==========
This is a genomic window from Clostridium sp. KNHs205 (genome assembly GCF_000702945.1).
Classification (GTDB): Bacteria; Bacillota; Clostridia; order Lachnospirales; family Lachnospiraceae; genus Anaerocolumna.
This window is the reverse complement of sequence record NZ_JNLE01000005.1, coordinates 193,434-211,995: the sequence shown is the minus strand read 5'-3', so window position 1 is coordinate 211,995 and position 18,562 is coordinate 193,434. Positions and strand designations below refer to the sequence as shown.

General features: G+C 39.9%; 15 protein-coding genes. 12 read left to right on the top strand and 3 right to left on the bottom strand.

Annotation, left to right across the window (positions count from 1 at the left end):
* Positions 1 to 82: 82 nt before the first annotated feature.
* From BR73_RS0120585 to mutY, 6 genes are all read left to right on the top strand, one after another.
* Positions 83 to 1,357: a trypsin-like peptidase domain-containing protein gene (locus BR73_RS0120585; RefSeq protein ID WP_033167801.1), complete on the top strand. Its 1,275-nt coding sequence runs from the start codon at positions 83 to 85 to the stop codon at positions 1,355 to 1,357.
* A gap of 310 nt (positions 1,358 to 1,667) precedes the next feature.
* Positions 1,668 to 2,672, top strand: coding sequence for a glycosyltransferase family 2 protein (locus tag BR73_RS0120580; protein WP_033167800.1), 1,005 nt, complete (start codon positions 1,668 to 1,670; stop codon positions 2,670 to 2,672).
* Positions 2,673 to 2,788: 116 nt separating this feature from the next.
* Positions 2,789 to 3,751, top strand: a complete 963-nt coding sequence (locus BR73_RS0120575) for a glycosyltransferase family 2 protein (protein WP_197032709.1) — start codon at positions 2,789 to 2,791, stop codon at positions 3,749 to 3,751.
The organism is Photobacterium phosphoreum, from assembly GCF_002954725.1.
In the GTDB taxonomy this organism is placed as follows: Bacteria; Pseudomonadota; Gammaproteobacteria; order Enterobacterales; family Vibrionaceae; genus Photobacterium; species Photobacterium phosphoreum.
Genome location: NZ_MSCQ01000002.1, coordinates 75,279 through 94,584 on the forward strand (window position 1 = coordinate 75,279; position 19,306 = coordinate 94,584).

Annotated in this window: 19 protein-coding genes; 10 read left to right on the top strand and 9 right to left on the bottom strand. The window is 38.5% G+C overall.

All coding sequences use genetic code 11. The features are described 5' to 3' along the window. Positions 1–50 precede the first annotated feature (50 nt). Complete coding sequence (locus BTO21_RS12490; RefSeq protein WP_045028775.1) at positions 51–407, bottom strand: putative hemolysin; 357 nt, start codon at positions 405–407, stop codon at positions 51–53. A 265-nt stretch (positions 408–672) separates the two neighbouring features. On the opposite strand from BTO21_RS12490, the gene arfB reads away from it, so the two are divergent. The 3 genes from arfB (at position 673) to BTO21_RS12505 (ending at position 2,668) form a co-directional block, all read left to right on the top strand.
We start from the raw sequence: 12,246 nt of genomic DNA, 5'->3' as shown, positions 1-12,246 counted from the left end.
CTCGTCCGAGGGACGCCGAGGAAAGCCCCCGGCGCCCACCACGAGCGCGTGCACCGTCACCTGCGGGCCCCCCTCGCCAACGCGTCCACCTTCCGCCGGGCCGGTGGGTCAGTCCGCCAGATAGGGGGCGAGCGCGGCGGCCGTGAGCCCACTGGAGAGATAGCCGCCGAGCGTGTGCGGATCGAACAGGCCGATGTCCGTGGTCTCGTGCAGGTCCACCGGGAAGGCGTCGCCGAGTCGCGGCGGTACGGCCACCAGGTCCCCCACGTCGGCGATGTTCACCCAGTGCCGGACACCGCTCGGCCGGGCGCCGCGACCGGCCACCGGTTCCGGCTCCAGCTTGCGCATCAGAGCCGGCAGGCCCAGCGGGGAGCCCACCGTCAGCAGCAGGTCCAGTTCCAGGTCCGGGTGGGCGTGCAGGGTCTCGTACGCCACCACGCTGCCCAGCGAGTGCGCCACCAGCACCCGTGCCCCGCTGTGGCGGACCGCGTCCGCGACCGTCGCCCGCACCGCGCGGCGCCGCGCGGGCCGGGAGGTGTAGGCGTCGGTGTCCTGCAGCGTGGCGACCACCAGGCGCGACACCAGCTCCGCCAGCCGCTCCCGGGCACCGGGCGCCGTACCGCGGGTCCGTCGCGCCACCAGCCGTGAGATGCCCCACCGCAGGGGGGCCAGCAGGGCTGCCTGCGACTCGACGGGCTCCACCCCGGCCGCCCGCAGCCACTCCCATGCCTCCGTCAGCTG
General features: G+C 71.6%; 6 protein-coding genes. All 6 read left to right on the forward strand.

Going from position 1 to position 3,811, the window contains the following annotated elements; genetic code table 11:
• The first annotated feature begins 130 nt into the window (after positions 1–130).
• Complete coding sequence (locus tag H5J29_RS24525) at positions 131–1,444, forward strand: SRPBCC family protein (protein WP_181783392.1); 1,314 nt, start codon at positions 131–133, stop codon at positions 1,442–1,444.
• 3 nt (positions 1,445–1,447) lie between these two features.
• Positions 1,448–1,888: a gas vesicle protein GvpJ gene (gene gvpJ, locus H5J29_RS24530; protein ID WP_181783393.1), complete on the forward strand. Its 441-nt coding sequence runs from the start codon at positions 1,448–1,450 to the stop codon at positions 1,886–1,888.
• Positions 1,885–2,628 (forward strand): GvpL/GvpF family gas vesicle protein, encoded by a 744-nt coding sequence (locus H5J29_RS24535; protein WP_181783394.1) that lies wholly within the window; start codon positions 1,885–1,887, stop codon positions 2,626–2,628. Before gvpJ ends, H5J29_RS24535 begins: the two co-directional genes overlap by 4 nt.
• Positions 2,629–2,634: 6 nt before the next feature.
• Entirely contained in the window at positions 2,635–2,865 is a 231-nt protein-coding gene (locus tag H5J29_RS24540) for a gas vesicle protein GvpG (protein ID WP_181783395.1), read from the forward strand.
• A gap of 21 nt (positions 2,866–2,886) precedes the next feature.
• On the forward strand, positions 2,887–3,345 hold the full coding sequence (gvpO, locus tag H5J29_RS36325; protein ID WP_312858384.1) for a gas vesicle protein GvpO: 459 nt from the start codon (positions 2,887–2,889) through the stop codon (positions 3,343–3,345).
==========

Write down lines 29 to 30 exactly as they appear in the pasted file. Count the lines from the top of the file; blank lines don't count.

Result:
• A gap of 21 nt (positions 2,866–2,886) precedes the next feature.
• On the forward strand, positions 2,887–3,345 hold the full coding sequence (gvpO, locus tag H5J29_RS36325; protein ID WP_312858384.1) for a gas vesicle protein GvpO: 459 nt from the start codon (positions 2,887–2,889) through the stop codon (positions 3,343–3,345).